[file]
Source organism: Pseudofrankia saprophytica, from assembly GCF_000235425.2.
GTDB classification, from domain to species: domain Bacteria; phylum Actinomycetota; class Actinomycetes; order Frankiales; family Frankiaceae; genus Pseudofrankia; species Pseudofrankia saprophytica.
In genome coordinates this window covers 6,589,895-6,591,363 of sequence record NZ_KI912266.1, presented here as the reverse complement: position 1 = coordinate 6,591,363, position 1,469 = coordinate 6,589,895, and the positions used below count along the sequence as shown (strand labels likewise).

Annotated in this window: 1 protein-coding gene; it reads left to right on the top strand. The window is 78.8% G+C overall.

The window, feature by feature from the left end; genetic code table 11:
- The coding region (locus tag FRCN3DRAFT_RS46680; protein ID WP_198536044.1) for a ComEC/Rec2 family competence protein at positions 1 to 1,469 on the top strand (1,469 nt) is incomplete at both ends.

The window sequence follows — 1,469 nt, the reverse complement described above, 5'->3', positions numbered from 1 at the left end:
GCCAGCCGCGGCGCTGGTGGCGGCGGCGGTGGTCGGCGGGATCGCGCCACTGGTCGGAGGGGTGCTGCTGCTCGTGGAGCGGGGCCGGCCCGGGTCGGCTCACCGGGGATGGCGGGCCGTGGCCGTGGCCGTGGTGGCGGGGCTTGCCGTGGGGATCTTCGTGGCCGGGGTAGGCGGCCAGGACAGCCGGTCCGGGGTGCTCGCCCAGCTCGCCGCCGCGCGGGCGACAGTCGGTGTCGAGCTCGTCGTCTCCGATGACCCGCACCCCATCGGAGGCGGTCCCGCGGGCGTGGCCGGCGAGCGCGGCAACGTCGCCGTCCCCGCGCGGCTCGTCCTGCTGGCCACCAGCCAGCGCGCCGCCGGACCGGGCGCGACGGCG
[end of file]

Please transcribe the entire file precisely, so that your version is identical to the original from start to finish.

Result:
Source organism: Pseudofrankia saprophytica, from assembly GCF_000235425.2.
GTDB classification, from domain to species: domain Bacteria; phylum Actinomycetota; class Actinomycetes; order Frankiales; family Frankiaceae; genus Pseudofrankia; species Pseudofrankia saprophytica.
In genome coordinates this window covers 6,589,895-6,591,363 of sequence record NZ_KI912266.1, presented here as the reverse complement: position 1 = coordinate 6,591,363, position 1,469 = coordinate 6,589,895, and the positions used below count along the sequence as shown (strand labels likewise).

Annotated in this window: 1 protein-coding gene; it reads left to right on the top strand. The window is 78.8% G+C overall.

The window, feature by feature from the left end; genetic code table 11:
- The coding region (locus tag FRCN3DRAFT_RS46680; protein ID WP_198536044.1) for a ComEC/Rec2 family competence protein at positions 1 to 1,469 on the top strand (1,469 nt) is incomplete at both ends.

The window sequence follows — 1,469 nt, the reverse complement described above, 5'->3', positions numbered from 1 at the left end:
GCCAGCCGCGGCGCTGGTGGCGGCGGCGGTGGTCGGCGGGATCGCGCCACTGGTCGGAGGGGTGCTGCTGCTCGTGGAGCGGGGCCGGCCCGGGTCGGCTCACCGGGGATGGCGGGCCGTGGCCGTGGCCGTGGTGGCGGGGCTTGCCGTGGGGATCTTCGTGGCCGGGGTAGGCGGCCAGGACAGCCGGTCCGGGGTGCTCGCCCAGCTCGCCGCCGCGCGGGCGACAGTCGGTGTCGAGCTCGTCGTCTCCGATGACCCGCACCCCATCGGAGGCGGTCCCGCGGGCGTGGCCGGCGAGCGCGGCAACGTCGCCGTCCCCGCGCGGCTCGTCCTGCTGGCCACCAGCCAGCGCGCCGCCGGACCGGGCGCGACGGCG